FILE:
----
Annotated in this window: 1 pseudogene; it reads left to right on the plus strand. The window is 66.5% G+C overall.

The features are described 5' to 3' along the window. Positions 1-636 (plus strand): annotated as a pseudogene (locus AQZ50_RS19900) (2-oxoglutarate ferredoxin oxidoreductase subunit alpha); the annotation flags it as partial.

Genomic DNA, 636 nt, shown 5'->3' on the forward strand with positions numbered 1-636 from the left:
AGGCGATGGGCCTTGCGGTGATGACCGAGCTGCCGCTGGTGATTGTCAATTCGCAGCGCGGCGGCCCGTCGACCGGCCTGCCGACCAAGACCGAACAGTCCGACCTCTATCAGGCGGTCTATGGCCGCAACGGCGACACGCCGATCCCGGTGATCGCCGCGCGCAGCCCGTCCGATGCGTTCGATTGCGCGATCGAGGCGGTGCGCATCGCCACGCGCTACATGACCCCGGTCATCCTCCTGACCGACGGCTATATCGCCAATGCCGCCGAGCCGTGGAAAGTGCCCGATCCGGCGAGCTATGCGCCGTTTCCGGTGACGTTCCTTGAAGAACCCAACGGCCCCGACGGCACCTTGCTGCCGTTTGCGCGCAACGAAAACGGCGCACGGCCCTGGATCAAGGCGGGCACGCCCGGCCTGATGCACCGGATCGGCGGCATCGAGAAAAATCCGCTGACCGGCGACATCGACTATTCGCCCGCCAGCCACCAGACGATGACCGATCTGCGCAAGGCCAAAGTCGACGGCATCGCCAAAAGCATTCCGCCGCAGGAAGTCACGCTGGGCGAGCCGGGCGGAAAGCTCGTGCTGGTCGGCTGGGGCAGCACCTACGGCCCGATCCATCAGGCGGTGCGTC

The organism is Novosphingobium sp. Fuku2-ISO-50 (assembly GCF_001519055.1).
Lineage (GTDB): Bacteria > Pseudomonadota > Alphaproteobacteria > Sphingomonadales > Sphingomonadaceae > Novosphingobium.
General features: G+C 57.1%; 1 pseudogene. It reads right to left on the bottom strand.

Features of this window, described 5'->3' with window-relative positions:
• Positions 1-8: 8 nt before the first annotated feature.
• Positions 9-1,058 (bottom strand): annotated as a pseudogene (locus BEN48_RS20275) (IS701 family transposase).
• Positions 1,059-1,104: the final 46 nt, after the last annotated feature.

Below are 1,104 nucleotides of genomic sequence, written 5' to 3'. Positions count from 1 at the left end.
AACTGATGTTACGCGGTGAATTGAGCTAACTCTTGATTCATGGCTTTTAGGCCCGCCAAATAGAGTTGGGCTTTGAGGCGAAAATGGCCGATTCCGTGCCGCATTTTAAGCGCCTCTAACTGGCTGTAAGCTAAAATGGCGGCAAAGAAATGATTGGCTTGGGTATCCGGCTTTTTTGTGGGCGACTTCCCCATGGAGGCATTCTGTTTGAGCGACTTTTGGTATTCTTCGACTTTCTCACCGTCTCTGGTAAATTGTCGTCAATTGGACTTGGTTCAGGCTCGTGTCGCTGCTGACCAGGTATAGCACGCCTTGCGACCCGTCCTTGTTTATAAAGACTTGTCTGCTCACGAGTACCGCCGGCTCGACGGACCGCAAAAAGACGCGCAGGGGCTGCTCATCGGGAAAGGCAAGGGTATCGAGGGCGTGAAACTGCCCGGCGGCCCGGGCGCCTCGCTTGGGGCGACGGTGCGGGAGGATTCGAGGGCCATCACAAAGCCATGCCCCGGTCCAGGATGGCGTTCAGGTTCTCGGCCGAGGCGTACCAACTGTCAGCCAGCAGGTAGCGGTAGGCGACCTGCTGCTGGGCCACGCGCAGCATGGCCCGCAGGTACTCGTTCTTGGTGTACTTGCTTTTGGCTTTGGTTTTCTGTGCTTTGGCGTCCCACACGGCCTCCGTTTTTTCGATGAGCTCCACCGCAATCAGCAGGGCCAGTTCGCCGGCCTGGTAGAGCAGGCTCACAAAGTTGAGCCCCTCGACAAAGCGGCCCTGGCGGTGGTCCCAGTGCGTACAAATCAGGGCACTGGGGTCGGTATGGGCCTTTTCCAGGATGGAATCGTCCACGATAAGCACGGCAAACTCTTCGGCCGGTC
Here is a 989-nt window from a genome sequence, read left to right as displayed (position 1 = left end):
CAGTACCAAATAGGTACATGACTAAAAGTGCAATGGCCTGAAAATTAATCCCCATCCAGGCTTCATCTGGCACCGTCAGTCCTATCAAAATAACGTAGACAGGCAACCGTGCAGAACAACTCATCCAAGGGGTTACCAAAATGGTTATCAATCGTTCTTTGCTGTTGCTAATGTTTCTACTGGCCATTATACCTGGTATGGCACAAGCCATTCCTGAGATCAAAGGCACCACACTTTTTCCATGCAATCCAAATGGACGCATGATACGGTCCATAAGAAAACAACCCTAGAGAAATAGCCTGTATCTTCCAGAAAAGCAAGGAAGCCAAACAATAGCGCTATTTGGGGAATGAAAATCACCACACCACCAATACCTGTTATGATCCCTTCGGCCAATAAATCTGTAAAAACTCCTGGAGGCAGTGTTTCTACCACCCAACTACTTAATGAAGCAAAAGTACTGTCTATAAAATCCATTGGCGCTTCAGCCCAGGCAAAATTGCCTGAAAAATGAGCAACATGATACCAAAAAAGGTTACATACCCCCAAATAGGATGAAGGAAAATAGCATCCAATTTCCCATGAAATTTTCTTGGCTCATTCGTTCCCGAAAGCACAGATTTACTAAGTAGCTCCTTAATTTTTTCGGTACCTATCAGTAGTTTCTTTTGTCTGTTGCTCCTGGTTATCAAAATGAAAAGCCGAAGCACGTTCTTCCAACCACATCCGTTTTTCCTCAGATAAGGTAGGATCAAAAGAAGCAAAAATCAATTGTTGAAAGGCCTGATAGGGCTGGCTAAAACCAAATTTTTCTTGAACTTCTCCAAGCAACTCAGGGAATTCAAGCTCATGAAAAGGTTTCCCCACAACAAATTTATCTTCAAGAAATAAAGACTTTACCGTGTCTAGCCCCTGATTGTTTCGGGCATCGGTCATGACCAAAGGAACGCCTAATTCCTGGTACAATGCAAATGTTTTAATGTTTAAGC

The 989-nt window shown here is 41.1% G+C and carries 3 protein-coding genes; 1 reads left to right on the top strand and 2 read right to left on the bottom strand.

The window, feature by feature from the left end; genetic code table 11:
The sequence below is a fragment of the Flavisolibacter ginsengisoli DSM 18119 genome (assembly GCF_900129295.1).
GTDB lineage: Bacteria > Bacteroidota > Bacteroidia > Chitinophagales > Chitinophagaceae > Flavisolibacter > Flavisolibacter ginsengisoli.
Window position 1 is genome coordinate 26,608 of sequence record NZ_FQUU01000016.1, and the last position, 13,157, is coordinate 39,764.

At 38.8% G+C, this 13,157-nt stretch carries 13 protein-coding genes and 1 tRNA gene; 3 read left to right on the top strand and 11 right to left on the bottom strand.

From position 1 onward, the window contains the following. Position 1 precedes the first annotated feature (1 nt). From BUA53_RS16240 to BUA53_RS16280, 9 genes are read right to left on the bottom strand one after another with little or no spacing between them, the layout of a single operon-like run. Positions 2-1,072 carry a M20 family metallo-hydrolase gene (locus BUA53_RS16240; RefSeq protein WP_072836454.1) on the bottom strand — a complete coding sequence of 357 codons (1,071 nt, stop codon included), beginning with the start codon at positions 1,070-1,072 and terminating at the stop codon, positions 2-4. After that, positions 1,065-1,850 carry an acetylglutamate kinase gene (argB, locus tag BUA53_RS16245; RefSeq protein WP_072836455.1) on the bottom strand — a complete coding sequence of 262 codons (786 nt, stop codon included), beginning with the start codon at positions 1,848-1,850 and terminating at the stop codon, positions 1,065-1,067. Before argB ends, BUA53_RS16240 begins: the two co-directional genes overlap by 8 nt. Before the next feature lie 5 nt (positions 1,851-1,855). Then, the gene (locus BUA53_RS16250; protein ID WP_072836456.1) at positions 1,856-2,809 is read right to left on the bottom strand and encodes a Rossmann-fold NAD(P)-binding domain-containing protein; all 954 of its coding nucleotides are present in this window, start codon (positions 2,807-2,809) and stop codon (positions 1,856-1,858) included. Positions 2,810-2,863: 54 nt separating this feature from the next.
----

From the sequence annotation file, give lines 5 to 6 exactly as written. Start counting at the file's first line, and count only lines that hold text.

The organism is Novosphingobium sp. Fuku2-ISO-50 (assembly GCF_001519055.1).
Lineage (GTDB): Bacteria > Pseudomonadota > Alphaproteobacteria > Sphingomonadales > Sphingomonadaceae > Novosphingobium.